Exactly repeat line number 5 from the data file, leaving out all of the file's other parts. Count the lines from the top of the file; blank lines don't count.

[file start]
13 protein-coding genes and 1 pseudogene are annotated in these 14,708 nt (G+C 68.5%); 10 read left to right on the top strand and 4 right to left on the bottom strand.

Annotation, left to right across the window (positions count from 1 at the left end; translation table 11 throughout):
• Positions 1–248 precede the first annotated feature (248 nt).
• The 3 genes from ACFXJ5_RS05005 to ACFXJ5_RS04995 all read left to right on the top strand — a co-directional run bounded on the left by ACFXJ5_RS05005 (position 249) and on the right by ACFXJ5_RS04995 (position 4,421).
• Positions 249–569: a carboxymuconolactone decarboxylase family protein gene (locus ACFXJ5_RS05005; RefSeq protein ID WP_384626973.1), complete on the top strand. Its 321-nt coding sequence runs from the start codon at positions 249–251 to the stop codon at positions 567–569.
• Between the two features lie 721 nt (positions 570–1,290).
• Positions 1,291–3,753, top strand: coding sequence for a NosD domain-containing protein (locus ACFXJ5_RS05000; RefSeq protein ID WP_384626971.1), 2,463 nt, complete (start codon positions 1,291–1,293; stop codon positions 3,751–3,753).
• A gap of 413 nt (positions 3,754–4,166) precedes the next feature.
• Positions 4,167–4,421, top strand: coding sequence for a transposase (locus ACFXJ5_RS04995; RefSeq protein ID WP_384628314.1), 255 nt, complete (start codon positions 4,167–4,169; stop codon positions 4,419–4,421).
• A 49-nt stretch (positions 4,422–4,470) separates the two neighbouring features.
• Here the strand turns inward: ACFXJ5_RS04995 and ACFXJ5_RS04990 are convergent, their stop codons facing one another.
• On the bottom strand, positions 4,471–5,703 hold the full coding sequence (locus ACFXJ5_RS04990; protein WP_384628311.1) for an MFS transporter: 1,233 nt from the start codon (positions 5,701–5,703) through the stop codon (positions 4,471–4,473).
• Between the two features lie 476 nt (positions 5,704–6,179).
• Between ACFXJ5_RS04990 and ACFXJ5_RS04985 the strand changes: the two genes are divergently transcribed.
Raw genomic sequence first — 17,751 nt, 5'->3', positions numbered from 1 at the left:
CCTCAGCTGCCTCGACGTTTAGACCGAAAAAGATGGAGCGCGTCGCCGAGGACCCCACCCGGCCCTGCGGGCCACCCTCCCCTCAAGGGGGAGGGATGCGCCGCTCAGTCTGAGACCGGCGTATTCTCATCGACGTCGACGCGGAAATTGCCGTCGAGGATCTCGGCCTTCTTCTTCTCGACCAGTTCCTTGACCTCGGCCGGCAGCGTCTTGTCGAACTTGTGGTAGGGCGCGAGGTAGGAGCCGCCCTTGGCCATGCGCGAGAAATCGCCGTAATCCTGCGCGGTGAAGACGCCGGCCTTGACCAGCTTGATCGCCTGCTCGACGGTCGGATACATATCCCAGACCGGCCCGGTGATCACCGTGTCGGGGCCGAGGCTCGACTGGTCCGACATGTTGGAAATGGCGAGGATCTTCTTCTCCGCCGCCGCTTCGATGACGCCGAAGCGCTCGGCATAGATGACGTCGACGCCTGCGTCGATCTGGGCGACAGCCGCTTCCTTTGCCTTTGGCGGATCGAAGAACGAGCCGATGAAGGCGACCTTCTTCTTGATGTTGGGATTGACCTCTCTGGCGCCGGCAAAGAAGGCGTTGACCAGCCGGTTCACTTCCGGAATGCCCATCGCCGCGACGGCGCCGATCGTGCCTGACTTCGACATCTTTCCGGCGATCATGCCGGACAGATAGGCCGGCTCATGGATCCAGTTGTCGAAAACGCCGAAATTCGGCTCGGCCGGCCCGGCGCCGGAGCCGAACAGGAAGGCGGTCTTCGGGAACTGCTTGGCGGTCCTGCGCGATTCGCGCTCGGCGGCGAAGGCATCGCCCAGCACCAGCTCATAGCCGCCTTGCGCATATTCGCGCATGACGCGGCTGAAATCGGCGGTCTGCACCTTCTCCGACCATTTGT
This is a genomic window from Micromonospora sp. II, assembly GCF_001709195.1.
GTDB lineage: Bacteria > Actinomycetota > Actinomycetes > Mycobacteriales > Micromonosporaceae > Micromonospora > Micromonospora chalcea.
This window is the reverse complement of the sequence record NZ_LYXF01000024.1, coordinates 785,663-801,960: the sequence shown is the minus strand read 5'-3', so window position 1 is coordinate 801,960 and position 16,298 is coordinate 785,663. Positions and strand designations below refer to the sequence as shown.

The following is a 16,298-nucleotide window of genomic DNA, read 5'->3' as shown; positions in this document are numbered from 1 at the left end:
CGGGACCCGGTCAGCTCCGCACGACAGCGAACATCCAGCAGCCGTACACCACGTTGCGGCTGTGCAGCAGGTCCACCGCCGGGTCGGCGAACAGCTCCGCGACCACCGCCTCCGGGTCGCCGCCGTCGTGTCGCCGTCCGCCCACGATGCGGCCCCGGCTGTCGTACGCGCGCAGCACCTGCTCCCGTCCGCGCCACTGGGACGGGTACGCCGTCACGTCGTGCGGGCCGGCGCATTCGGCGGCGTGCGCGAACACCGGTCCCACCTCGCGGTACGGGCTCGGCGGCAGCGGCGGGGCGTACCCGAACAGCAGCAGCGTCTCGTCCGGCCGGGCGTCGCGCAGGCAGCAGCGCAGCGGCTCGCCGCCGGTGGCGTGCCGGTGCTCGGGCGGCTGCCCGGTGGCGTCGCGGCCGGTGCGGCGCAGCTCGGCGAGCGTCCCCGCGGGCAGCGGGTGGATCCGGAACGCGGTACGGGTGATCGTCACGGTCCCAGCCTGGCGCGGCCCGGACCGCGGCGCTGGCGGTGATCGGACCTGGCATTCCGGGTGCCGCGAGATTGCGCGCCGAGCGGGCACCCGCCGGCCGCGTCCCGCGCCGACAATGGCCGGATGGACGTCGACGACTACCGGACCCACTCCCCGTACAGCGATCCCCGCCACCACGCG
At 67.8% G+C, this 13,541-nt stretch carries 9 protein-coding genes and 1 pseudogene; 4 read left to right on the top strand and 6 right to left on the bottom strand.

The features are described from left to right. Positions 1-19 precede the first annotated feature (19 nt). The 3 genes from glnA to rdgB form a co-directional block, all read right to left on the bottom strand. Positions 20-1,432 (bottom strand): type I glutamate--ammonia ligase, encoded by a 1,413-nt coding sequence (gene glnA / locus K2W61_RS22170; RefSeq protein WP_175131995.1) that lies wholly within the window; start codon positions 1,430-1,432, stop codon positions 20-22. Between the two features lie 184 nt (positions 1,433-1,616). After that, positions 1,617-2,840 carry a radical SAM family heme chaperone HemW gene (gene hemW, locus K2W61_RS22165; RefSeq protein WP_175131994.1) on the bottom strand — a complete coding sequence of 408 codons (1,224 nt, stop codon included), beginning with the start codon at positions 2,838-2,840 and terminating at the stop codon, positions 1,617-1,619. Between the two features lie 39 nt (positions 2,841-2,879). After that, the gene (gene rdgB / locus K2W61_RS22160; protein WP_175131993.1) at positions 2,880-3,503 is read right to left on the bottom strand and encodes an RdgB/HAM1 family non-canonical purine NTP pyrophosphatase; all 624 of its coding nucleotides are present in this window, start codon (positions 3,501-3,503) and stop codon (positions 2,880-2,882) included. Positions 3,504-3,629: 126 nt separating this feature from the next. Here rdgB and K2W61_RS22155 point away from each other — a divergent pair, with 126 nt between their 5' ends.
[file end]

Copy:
• Positions 249–569: a carboxymuconolactone decarboxylase family protein gene (locus ACFXJ5_RS05005; RefSeq protein ID WP_384626973.1), complete on the top strand. Its 321-nt coding sequence runs from the start codon at positions 249–251 to the stop codon at positions 567–569.